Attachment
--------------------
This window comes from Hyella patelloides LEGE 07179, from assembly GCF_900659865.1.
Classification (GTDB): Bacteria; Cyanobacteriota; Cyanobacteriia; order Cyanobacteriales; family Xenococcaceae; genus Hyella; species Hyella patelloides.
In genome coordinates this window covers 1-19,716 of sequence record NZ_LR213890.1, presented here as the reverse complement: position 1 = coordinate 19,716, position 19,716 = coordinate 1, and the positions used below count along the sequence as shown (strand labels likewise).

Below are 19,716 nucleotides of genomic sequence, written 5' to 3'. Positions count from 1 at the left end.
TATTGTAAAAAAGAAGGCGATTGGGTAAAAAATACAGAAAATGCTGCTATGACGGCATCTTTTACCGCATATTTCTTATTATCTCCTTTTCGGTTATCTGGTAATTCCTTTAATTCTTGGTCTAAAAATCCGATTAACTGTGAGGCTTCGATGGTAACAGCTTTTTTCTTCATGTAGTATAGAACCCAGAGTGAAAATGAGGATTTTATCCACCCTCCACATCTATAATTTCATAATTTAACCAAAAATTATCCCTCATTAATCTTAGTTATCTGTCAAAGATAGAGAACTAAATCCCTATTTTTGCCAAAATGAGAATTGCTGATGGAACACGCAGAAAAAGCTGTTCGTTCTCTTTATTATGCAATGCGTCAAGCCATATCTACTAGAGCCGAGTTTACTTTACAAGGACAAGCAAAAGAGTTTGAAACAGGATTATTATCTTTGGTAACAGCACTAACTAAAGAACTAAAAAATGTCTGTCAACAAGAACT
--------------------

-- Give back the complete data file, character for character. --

This window comes from Hyella patelloides LEGE 07179, from assembly GCF_900659865.1.
Classification (GTDB): Bacteria; Cyanobacteriota; Cyanobacteriia; order Cyanobacteriales; family Xenococcaceae; genus Hyella; species Hyella patelloides.
In genome coordinates this window covers 1-19,716 of sequence record NZ_LR213890.1, presented here as the reverse complement: position 1 = coordinate 19,716, position 19,716 = coordinate 1, and the positions used below count along the sequence as shown (strand labels likewise).

Below are 19,716 nucleotides of genomic sequence, written 5' to 3'. Positions count from 1 at the left end.
TATTGTAAAAAAGAAGGCGATTGGGTAAAAAATACAGAAAATGCTGCTATGACGGCATCTTTTACCGCATATTTCTTATTATCTCCTTTTCGGTTATCTGGTAATTCCTTTAATTCTTGGTCTAAAAATCCGATTAACTGTGAGGCTTCGATGGTAACAGCTTTTTTCTTCATGTAGTATAGAACCCAGAGTGAAAATGAGGATTTTATCCACCCTCCACATCTATAATTTCATAATTTAACCAAAAATTATCCCTCATTAATCTTAGTTATCTGTCAAAGATAGAGAACTAAATCCCTATTTTTGCCAAAATGAGAATTGCTGATGGAACACGCAGAAAAAGCTGTTCGTTCTCTTTATTATGCAATGCGTCAAGCCATATCTACTAGAGCCGAGTTTACTTTACAAGGACAAGCAAAAGAGTTTGAAACAGGATTATTATCTTTGGTAACAGCACTAACTAAAGAACTAAAAAATGTCTGTCAACAAGAACT